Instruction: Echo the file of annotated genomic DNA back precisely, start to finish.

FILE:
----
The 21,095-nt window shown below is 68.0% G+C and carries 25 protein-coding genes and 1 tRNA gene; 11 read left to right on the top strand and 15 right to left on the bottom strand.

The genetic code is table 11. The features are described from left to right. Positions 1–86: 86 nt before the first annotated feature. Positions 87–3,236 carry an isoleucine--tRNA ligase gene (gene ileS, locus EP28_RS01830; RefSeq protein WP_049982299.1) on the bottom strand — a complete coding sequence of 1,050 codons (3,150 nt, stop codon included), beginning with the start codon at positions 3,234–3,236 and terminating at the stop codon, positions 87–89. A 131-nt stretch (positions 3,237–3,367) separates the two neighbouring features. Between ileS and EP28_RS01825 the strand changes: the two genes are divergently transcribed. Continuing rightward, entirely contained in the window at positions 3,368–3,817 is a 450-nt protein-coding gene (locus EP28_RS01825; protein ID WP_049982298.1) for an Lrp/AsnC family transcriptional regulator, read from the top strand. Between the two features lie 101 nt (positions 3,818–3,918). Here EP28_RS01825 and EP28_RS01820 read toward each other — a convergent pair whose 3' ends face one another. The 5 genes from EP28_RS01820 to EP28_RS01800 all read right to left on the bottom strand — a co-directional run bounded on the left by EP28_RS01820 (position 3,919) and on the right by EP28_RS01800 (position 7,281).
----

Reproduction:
The 21,095-nt window shown below is 68.0% G+C and carries 25 protein-coding genes and 1 tRNA gene; 11 read left to right on the top strand and 15 right to left on the bottom strand.

The genetic code is table 11. The features are described from left to right. Positions 1–86: 86 nt before the first annotated feature. Positions 87–3,236 carry an isoleucine--tRNA ligase gene (gene ileS, locus EP28_RS01830; RefSeq protein WP_049982299.1) on the bottom strand — a complete coding sequence of 1,050 codons (3,150 nt, stop codon included), beginning with the start codon at positions 3,234–3,236 and terminating at the stop codon, positions 87–89. A 131-nt stretch (positions 3,237–3,367) separates the two neighbouring features. Between ileS and EP28_RS01825 the strand changes: the two genes are divergently transcribed. Continuing rightward, entirely contained in the window at positions 3,368–3,817 is a 450-nt protein-coding gene (locus EP28_RS01825; protein ID WP_049982298.1) for an Lrp/AsnC family transcriptional regulator, read from the top strand. Between the two features lie 101 nt (positions 3,818–3,918). Here EP28_RS01825 and EP28_RS01820 read toward each other — a convergent pair whose 3' ends face one another. The 5 genes from EP28_RS01820 to EP28_RS01800 all read right to left on the bottom strand — a co-directional run bounded on the left by EP28_RS01820 (position 3,919) and on the right by EP28_RS01800 (position 7,281).